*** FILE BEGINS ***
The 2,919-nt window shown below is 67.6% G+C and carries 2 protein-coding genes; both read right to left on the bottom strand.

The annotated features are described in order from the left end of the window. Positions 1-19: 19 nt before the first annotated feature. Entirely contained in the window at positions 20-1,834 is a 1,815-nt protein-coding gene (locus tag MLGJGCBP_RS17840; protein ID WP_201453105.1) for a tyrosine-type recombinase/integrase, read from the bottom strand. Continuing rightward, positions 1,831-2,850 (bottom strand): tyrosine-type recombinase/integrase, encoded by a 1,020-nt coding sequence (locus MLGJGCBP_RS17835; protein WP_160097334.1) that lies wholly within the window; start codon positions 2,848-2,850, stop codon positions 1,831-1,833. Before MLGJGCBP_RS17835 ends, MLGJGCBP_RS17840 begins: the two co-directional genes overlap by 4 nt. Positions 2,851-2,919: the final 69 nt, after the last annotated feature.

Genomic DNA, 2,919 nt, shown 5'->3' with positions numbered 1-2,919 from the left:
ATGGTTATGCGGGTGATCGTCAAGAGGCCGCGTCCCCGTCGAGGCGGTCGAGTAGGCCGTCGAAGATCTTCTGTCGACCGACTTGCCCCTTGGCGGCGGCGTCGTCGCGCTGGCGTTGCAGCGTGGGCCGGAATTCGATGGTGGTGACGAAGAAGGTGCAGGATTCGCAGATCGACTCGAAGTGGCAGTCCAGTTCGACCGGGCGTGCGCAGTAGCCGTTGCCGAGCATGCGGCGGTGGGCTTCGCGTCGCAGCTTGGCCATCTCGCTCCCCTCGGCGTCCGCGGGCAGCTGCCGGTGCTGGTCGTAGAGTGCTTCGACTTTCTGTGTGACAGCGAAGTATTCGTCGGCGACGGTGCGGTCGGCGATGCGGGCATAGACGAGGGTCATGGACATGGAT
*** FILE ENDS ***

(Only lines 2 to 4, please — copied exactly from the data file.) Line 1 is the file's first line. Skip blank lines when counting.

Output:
The annotated features are described in order from the left end of the window. Positions 1-19: 19 nt before the first annotated feature. Entirely contained in the window at positions 20-1,834 is a 1,815-nt protein-coding gene (locus tag MLGJGCBP_RS17840; protein ID WP_201453105.1) for a tyrosine-type recombinase/integrase, read from the bottom strand. Continuing rightward, positions 1,831-2,850 (bottom strand): tyrosine-type recombinase/integrase, encoded by a 1,020-nt coding sequence (locus MLGJGCBP_RS17835; protein WP_160097334.1) that lies wholly within the window; start codon positions 2,848-2,850, stop codon positions 1,831-1,833. Before MLGJGCBP_RS17835 ends, MLGJGCBP_RS17840 begins: the two co-directional genes overlap by 4 nt. Positions 2,851-2,919: the final 69 nt, after the last annotated feature.

Genomic DNA, 2,919 nt, shown 5'->3' with positions numbered 1-2,919 from the left:
ATGGTTATGCGGGTGATCGTCAAGAGGCCGCGTCCCCGTCGAGGCGGTCGAGTAGGCCGTCGAAGATCTTCTGTCGACCGACTTGCCCCTTGGCGGCGGCGTCGTCGCGCTGGCGTTGCAGCGTGGGCCGGAATTCGATGGTGGTGACGAAGAAGGTGCAGGATTCGCAGATCGACTCGAAGTGGCAGTCCAGTTCGACCGGGCGTGCGCAGTAGCCGTTGCCGAGCATGCGGCGGTGGGCTTCGCGTCGCAGCTTGGCCATCTCGCTCCCCTCGGCGTCCGCGGGCAGCTGCCGGTGCTGGTCGTAGAGTGCTTCGACTTTCTGTGTGACAGCGAAGTATTCGTCGGCGACGGTGCGGTCGGCGATGCGGGCATAGACGAGGGTCATGGACATGGAT